Quinoa cakes for education
“The surplus from the bakery will be put in a community fund for health and education for our children”, says Marcelino Cruz, one of the leaders at the newly started quinoa bakery in Japo. He is wearing a traditional jaquet with pearl embroideries on the chest, bracelets around his wrists and a caps on his head. “The bakery employs people and buys quinoa from local peasants. We need projects that bring income to the community”, he continues.
Japo is the central village for 17 small communities, counting a total of 600 families, situated at 4100 meters in the Andes region of Cochabamba Department, Bolivia. In the surrounding hills peasants grow potatoes and quinoa (a nutritious seed that can replace rice and grain) on small plots. Lamas, sheep and goats graze the dry earth. Houses are made of adobe (clay) and fences made from rocks.
The quinoa bakery employs 20 part time workers from the surrounding communities. They buy quinoa from local peasants, ground it, and bake cakes and biscuits. The products are sold at markets in different towns and villages. They also supply the public school feeding program in the area, which means the state has started buying local products instead of buying food from large businesses, and that children have a more nutritious diet.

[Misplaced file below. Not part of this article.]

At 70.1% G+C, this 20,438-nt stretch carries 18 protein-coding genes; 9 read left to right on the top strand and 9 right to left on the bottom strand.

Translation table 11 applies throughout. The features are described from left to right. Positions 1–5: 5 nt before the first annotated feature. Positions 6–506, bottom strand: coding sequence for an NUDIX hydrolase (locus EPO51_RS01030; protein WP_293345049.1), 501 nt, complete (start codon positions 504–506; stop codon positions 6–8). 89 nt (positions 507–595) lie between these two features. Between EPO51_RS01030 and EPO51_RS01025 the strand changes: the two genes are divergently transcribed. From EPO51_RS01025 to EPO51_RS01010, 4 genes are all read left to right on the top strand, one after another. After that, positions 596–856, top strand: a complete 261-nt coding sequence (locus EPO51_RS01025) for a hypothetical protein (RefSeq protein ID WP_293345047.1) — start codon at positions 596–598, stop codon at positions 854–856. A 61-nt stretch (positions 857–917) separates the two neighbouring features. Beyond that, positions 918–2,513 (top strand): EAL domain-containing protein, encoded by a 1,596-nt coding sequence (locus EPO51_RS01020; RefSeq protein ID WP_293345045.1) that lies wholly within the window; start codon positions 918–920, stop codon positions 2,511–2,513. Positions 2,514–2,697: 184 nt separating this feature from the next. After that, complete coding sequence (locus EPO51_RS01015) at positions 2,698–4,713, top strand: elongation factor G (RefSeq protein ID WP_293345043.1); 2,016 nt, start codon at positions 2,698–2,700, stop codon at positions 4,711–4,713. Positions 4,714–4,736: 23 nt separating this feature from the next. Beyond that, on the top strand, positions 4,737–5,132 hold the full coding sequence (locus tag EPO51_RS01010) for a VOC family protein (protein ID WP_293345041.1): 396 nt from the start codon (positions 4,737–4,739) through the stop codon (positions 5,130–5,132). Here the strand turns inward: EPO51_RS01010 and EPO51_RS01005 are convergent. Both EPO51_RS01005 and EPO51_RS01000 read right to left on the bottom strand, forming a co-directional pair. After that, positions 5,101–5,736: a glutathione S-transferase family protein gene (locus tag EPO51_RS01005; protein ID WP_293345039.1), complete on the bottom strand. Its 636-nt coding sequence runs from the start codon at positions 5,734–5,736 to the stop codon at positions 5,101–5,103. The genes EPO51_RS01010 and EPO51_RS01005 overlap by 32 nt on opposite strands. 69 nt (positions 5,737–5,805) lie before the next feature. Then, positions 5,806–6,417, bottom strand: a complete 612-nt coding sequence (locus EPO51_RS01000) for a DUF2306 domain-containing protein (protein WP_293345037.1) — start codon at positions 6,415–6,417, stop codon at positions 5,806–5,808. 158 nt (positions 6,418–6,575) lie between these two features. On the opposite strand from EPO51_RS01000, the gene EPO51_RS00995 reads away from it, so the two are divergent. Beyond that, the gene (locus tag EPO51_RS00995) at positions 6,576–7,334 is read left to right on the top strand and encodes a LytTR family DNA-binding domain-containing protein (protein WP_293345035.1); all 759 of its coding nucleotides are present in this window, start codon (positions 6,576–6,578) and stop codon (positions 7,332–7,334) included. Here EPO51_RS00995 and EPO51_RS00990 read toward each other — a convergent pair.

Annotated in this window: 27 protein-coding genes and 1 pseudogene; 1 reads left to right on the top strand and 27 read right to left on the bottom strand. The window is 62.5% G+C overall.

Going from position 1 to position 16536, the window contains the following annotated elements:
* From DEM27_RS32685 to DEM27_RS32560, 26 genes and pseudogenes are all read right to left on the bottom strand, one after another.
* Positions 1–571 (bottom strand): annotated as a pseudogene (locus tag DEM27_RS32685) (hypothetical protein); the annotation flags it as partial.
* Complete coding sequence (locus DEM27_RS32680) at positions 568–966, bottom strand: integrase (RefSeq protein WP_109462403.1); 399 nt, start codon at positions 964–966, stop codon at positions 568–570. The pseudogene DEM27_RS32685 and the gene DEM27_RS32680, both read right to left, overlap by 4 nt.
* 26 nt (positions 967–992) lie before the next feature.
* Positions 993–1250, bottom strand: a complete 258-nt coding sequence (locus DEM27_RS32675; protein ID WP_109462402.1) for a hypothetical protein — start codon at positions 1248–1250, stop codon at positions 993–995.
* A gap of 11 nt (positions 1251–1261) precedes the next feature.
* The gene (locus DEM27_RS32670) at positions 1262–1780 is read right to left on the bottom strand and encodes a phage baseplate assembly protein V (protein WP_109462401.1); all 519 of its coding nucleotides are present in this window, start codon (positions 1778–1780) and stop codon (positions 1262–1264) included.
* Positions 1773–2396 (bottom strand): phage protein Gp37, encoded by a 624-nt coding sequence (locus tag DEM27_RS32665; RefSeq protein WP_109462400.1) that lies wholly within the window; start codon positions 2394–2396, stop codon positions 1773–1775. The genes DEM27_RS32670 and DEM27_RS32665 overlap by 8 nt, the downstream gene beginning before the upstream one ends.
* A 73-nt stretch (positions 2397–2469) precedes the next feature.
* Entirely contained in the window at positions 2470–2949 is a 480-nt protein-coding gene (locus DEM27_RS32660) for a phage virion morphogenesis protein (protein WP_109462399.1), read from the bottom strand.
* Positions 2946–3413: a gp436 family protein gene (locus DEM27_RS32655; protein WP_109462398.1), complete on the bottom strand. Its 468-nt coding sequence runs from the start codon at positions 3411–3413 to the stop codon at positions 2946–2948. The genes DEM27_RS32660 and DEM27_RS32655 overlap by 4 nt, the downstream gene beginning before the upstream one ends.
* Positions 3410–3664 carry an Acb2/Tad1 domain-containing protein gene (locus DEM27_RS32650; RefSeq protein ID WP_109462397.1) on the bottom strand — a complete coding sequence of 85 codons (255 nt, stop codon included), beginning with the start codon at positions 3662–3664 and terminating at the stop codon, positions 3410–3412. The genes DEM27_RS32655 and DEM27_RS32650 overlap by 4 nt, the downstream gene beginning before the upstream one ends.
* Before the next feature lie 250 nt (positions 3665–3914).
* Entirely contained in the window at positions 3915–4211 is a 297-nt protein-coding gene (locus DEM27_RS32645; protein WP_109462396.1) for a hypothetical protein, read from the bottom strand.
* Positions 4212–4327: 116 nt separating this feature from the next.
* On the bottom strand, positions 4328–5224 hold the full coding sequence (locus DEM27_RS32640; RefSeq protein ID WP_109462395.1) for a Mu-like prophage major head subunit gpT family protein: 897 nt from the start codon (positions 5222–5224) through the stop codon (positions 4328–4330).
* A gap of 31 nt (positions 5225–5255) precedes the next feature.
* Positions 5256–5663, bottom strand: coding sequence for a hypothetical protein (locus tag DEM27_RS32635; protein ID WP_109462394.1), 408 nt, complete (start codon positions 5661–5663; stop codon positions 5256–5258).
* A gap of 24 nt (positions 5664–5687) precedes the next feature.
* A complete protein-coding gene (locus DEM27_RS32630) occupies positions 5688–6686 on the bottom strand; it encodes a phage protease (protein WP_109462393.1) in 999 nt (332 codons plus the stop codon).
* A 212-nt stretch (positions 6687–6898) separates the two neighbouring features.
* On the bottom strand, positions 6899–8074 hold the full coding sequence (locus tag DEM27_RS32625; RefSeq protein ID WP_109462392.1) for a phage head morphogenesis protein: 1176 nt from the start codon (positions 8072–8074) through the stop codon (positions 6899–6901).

The bakery project receives funds from the governmental Indigenous Fund. The board of the Indigenous Fund consist of representatives from five national indigenous organizations, including Norwegian People’s Aid’s partners La Unica (the national peasant organization CSUTCB) and Bartolina Sisa (the national women’s peasant organization).
The regional branch of La Unica I Cochabamba provides advice and administrative support to the local branches of the organization when they apply for funds.
“We help them develop the project idea, with the actual application process that is quite complicated, and finally with implementing the project”, says Delfin Alvarez, responsible for training programs in La Unica, Cochabamba.
Delfin is also responsible for the organizations political training program. Around 60 participants (40 % women) meet for three days every month over two years.
“The participants learn about institutional structures in the Bolivian society, about history, politics and economy, the change process in our country and the implications for ordinary people. They also learn about the constitution, indigenous peoples’ rights, and management of natural resources”, says Delfin . “People are eager to learn to be able to participate and influence”.